S Africa`s ANC dissociates itself from anti-Indian song
South Africa`s ruling African National Congress (ANC) has dissociated itself from a racist song which calls for local Indians to "go back across the sea or face action."
Johannesburg: South Africa`s ruling African National Congress (ANC) has dissociated itself from a racist song which calls for local Indians to "go back across the sea or face action."
The song `Umhlab Uzobuya` in Zulu, by a rap group called AmaCde (The Comrades in the Zulu language) is similar to one titled `Ama Ndiya` by renowned Zulu playwright Bongani Ngema in 2002, which was banned from public broadcasting by authorities because "it promoted hate in sweeping, emotive language against Indians as a race group."
The lyrics refer to a young man tempted to resort to violence for his treatment at the hands of someone called Naicker, a well-known surname in the local Indian community.
The trio of young rap singers in the song said they were members of the Mazibuye African Forum, which has made vehement calls in the past year for action against the Indian community, which the organisation said had been privileged during the apartheid-era and continued to benefit from major projects at the expense of Black South Africans under the government`s Black Economic Empowerment (BEE) laws.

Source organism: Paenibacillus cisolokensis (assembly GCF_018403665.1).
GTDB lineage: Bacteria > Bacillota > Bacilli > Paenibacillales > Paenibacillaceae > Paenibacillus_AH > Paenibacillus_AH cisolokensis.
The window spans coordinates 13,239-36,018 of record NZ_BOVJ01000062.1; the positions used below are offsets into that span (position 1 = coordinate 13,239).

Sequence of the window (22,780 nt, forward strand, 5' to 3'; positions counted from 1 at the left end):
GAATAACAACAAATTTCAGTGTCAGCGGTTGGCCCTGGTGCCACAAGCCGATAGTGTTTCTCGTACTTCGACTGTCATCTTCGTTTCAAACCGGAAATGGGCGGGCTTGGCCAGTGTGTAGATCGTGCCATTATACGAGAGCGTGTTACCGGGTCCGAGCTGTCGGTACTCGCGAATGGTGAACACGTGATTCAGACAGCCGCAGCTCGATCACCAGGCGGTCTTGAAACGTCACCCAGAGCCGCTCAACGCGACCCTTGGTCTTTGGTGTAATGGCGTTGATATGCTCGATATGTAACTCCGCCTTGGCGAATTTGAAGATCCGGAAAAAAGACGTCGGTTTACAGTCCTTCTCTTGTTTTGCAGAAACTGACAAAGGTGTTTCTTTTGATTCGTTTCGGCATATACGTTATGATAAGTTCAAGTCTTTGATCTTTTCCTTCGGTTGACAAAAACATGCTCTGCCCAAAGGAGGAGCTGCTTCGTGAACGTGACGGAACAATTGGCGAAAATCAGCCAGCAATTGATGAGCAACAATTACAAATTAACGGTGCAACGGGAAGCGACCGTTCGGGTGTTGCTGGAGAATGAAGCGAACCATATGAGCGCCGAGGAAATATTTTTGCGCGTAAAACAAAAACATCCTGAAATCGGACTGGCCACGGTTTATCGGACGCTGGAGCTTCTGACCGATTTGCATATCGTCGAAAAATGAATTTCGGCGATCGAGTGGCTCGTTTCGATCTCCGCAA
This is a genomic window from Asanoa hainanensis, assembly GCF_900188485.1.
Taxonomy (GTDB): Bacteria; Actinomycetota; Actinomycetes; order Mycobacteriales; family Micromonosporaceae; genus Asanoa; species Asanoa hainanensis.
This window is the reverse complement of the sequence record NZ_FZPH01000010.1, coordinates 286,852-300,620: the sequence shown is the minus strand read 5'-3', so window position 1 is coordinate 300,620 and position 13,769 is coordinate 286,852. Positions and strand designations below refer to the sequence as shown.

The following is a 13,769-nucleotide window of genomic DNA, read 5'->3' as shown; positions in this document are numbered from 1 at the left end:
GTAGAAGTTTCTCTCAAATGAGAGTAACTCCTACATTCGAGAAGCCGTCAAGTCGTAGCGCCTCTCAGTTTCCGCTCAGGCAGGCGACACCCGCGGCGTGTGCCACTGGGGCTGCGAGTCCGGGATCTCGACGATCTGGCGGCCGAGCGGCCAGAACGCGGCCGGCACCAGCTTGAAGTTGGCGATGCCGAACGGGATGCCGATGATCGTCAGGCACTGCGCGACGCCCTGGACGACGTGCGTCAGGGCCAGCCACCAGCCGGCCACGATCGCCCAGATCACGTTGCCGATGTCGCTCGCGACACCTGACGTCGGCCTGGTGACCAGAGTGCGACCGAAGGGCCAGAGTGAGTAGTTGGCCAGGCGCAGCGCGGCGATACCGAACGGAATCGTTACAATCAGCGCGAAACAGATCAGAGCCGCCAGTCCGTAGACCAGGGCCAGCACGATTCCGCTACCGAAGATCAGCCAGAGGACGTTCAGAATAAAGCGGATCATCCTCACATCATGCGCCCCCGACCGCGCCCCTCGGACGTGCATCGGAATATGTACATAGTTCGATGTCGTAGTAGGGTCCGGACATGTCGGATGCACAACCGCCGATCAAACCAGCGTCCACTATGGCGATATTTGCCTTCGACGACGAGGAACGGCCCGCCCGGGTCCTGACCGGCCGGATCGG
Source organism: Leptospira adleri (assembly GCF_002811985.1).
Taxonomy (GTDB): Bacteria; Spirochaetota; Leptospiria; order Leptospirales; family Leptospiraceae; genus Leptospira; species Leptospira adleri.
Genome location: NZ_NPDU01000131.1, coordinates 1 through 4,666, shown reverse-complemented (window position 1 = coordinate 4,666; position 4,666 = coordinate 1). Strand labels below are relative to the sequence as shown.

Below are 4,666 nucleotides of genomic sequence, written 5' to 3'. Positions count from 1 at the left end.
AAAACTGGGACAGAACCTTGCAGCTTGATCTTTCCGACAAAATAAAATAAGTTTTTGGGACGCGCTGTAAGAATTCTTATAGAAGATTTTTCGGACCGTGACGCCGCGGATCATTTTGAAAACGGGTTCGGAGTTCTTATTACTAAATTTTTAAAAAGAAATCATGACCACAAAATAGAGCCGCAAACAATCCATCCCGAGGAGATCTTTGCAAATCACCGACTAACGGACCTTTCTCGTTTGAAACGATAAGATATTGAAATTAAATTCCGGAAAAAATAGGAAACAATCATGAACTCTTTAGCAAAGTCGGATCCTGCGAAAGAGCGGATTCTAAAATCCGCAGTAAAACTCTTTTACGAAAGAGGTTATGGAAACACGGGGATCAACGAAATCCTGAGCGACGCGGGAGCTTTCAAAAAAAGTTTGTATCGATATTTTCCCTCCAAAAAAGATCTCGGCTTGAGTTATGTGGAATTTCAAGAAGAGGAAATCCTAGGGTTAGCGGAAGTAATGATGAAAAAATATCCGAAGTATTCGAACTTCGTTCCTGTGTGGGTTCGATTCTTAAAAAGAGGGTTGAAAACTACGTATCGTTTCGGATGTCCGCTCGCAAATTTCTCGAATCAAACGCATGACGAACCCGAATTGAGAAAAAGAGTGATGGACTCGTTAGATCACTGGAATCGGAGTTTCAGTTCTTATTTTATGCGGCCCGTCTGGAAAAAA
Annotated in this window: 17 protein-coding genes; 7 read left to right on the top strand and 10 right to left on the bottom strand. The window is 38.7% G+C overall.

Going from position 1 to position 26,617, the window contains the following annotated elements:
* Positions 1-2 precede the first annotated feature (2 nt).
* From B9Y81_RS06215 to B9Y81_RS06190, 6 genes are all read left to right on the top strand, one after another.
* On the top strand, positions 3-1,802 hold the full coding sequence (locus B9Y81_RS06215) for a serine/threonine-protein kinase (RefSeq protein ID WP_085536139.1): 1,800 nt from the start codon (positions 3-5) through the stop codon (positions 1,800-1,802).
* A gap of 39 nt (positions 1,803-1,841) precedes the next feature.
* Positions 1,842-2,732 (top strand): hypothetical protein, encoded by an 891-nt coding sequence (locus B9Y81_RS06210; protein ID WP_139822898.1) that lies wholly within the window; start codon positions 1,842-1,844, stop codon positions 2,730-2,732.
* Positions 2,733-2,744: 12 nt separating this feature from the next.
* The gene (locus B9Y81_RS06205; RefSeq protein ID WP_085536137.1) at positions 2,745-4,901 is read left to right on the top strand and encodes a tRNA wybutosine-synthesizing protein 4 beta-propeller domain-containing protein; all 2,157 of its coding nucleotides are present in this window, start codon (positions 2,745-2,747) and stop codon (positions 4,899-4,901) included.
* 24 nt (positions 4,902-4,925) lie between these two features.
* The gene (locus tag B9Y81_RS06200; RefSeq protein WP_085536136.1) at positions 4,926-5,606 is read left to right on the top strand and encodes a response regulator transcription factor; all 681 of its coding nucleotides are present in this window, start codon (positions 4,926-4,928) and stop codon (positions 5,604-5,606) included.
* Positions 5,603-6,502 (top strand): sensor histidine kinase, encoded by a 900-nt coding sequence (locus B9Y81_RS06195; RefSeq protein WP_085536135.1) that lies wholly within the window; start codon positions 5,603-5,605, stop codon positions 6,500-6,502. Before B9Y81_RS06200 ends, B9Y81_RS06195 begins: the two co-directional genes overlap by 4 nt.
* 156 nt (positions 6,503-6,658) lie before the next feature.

Sihle Zikalala, the ANC`s Provincial Secretary in KwaZulu-Natal province which is home to about two-thirds of South Africa`s 1.4 million Indians descended from the first sugarcane farm workers arrived there in 1860, said the party considered the song to be discriminatory in the hate speech it contained against Indians.
"The approach that the people who have compiled the song have taken is nothing but a divisive approach, which could end up pitting our people against each other," Zikalala told the weekly Mail and Guardian.
Zikalala said the ANC wanted to state categorically that it was not part of the song initiative, even though the group is named `Comrades`, the term by which ANC members refer to each other.
The suggestion that Indians unduly benefited was dismissed by Shan Balton, Executive Director of the Ahmed Kathrada Foundation, named after the activist who spent decades in prison with Nelson Mandela.
The Foundation aims to promote non-racialism in South Africa.
"It is not true that all Indians benefit from BEE and that all Indians are bad employers, as has been alleged," said Balton, calling on the provincial government that is probing these claims to release its findings as a matter of urgency.